Bikes come with single, double, or triple, front chainrings (crankset). Learn about bicycle gears, and understand how your bike works with gears
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Understand the 5 main parts of the gear set with Firefox Bikes
03 Nov, 2022
Your riding can be optimised for best results in terms of time and effort if you use your gears right. You will also get the most enjoyment out of your bike if you use the gears right. Before all else, it's important to understand the 5 main parts of the gear set.
Bikes come with single (one), double (two) or triple (three) Front Chainrings (crankset). The chain ring has teeth on the outer edge on which the chain sits. A Rear Cassette is a set of cogs (or gears) on the right side of rear wheel. The smallest cog is furthest away from the wheel itself. Each cog has teeth on it for the chain to sit on. The Chain connects the chainrings to the cogs; rotation of the chainrings leads to the propulsion of the cycle. The Derailleurs are responsible for shifting the chain between derailleurs or between cogs while the Shifters are connected to your derailleurs. The rider moves the shifters up and down for this. As seen in the image below, the crankset, rear cassette, chain and derailleurs put together make the drivetrain.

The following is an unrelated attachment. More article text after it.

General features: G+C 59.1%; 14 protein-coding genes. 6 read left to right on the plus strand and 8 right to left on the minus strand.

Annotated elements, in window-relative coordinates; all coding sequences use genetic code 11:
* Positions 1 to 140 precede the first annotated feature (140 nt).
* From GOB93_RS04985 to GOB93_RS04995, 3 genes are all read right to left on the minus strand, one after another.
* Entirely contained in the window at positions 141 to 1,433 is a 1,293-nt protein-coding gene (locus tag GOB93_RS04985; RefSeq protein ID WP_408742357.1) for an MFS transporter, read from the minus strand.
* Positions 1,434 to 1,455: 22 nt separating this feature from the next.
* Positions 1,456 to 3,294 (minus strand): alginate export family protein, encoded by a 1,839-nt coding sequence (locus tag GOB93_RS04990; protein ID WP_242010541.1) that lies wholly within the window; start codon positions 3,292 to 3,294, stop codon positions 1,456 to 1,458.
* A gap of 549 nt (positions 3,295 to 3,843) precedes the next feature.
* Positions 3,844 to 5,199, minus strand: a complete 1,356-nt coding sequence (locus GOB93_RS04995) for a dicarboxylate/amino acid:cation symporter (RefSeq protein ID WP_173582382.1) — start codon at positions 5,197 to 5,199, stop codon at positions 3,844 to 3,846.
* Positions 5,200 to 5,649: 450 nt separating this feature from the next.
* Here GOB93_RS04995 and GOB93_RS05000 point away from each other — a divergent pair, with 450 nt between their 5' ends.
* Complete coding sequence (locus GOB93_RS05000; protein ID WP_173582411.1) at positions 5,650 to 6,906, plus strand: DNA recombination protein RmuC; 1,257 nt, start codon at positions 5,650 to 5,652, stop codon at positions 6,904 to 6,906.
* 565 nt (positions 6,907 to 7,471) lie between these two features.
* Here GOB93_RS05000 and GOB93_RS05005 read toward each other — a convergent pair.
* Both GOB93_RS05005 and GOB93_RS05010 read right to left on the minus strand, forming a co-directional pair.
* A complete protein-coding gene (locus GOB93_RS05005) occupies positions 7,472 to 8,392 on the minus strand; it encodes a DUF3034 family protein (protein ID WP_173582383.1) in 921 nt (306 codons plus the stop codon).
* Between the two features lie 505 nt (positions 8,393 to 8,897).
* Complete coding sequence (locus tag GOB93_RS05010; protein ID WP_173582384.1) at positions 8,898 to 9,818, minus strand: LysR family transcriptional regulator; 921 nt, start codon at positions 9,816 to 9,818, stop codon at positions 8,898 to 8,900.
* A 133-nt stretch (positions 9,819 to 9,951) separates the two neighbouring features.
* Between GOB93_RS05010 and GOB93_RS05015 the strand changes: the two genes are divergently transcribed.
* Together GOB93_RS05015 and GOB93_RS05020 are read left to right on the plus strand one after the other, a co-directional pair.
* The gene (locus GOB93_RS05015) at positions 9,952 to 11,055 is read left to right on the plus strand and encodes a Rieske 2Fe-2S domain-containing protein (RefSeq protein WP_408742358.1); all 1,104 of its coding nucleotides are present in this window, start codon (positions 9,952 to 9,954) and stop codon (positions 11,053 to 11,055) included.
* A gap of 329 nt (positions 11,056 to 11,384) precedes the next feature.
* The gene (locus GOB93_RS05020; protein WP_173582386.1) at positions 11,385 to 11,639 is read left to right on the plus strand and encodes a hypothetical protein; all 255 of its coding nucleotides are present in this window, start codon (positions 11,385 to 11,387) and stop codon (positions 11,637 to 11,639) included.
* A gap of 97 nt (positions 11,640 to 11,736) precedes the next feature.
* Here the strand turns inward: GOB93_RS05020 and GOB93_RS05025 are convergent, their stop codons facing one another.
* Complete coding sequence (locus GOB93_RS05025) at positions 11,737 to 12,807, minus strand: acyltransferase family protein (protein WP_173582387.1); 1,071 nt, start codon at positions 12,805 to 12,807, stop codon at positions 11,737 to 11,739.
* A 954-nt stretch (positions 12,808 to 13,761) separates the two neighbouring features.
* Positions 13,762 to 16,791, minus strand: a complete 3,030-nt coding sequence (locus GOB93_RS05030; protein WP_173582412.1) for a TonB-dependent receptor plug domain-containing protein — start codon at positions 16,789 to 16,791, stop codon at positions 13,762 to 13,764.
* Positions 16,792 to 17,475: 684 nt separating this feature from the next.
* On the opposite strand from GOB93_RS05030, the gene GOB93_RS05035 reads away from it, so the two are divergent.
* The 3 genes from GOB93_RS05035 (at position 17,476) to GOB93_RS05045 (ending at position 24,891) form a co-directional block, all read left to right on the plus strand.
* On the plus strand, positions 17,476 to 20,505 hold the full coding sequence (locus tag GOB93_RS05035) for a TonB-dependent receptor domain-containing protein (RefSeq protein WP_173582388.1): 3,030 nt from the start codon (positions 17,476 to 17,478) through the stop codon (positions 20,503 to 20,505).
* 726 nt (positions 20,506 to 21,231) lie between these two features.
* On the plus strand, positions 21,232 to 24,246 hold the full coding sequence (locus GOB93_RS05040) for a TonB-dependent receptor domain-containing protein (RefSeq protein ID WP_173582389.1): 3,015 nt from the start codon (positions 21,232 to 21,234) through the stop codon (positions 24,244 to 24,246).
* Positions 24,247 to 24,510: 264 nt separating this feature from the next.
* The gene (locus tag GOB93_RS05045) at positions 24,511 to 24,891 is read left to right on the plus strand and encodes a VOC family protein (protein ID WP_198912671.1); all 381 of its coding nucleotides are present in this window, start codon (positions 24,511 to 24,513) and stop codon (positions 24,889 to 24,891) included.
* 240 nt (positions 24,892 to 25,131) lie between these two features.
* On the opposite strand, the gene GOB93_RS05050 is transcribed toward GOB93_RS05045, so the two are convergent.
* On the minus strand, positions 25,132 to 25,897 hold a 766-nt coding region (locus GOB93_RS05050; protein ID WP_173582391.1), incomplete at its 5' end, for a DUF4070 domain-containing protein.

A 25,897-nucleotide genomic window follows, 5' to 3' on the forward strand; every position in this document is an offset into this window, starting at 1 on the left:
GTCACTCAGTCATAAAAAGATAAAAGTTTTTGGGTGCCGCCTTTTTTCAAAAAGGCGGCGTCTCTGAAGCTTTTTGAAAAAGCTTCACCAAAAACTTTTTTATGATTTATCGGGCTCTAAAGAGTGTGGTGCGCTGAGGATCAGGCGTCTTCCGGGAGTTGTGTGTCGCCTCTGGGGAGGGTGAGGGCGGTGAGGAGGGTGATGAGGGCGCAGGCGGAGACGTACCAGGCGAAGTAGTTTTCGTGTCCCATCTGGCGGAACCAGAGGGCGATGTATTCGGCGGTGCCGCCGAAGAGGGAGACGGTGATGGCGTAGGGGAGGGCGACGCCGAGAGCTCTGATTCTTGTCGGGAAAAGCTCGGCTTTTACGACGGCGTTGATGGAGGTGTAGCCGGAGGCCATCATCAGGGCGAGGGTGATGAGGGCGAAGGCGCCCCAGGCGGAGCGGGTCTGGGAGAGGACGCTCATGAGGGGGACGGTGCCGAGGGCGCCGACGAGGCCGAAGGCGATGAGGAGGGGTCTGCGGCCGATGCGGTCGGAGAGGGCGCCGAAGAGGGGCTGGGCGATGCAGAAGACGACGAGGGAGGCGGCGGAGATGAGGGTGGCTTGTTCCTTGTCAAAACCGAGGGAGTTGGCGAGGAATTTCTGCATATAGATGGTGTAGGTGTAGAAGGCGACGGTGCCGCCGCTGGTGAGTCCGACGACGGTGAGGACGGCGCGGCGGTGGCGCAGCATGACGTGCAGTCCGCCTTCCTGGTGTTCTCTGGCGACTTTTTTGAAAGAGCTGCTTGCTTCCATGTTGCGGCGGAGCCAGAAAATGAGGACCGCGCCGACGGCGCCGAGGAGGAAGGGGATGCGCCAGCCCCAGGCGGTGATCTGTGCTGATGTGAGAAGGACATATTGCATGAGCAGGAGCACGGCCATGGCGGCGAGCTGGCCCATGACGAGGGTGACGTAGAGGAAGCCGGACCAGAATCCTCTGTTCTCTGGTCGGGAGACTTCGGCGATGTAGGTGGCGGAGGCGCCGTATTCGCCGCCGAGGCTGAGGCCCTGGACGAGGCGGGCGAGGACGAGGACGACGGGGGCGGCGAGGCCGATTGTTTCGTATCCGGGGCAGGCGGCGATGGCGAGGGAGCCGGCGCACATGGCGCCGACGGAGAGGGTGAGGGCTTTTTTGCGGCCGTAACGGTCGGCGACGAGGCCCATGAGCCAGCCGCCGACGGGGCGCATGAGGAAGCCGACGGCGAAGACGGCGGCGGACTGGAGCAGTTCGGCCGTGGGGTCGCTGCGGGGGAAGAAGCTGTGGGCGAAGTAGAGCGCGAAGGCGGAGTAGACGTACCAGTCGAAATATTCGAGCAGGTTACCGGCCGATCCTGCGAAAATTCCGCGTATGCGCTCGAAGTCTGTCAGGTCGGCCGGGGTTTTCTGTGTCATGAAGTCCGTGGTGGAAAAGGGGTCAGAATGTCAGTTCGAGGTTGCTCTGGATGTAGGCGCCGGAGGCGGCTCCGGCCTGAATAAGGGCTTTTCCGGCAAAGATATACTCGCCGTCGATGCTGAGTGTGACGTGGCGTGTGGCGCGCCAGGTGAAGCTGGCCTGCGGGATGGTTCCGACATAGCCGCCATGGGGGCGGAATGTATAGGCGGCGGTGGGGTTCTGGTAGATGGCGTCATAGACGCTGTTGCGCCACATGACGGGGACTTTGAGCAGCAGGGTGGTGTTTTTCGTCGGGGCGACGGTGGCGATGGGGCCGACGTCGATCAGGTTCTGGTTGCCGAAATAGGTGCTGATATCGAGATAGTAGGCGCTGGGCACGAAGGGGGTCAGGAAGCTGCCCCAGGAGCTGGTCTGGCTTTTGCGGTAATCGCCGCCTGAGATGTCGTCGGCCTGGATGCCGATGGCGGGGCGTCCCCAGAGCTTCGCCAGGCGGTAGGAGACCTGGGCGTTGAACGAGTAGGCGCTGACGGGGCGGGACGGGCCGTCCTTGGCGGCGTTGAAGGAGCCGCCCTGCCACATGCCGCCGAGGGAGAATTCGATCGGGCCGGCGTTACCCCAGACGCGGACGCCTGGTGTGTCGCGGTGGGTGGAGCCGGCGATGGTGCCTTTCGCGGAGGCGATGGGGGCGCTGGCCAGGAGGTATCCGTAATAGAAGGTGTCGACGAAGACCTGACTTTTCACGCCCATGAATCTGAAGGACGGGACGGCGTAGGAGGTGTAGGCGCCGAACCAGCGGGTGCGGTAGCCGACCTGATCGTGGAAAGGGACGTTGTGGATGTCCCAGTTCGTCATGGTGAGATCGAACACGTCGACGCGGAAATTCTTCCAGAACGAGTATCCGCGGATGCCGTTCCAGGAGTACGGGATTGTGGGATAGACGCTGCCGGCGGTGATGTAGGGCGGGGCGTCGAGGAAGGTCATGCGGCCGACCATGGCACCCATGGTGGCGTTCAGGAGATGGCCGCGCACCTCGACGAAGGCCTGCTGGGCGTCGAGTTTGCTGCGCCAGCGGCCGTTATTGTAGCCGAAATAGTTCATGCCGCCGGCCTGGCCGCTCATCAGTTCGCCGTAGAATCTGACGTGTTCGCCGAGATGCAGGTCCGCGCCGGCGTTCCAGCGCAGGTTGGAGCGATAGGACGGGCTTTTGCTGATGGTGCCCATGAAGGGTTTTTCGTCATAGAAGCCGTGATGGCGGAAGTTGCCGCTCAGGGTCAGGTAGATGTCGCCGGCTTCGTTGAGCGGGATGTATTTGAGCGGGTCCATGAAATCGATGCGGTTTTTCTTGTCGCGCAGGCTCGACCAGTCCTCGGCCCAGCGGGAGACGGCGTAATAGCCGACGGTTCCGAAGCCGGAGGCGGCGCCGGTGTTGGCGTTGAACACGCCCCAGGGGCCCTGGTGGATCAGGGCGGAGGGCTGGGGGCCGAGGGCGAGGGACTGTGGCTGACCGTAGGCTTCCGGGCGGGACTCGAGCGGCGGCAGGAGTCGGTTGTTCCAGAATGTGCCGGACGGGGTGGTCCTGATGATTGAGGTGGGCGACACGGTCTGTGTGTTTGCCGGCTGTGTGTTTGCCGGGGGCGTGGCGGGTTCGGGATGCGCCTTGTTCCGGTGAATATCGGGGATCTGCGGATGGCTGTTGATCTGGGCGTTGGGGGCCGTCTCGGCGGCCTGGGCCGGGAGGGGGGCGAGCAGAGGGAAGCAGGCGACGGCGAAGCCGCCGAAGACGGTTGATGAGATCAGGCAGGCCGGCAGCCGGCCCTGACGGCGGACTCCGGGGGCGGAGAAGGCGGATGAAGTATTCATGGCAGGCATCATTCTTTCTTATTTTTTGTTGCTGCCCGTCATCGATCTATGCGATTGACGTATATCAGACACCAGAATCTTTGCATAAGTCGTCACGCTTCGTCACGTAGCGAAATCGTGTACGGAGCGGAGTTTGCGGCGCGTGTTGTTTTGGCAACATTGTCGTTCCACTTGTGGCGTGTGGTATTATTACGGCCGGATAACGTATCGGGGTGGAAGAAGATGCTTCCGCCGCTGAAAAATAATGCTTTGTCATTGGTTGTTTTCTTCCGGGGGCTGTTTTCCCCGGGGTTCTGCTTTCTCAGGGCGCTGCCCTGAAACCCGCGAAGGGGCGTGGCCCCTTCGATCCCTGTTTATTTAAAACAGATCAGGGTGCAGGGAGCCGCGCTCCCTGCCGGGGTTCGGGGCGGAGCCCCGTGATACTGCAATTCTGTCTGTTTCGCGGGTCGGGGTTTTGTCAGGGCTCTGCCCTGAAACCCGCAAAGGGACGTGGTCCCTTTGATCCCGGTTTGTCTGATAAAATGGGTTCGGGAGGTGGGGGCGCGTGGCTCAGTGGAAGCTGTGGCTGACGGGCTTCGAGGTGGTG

Regardless of the type of bike, each bike has two shifters, one for the front derailleurs and the other for the rear derailleurs. Gears and shifters help maintain a constant speed even on inclines. Broadly speaking, a faster pace on an easier gear is better than pedalling slow on a harder gear. The optimum tempo for road biking is around 80 to 100 rotations per minute. For mountain biking, your legs should be at a constant spin and not feel like you are powering through.
When shifting gears, make sure you shift rear cassette cogs for small changes and front chainrings for big changes, never both at the same time. Its best to release pressure off the pedals when shifting gears. Therefore, preferable to shift gears on plains, on downward inclines or just before climbing up an incline. Ideally, avoid cross-shifting, that is, avoid putting your chain on opposite extremes of the front cogs and rear cassette simultaneously. This puts too much strain on the chain and could result in a drop or break. The same result can be achieved with another combination of the cog and read cassette, this will come through practice.
On an average, for daily commute or flat terrain riding, you don't need fancy gears or heavy shifters. However, for mountain biking and off-roading its recommended that you get a bike with a good gear set. Trickier the terrain, wider the gear set. Aside from these pointers, remember to keep your gear set clean at all times. Whenever you check on the chains, check the cables for wear and tear. The drivetrain will run smoothly if the chains are cleaned and lubricated regularly. If you use the bike regularly, remove and clean the cassette, chain and chainrings at least once a year.
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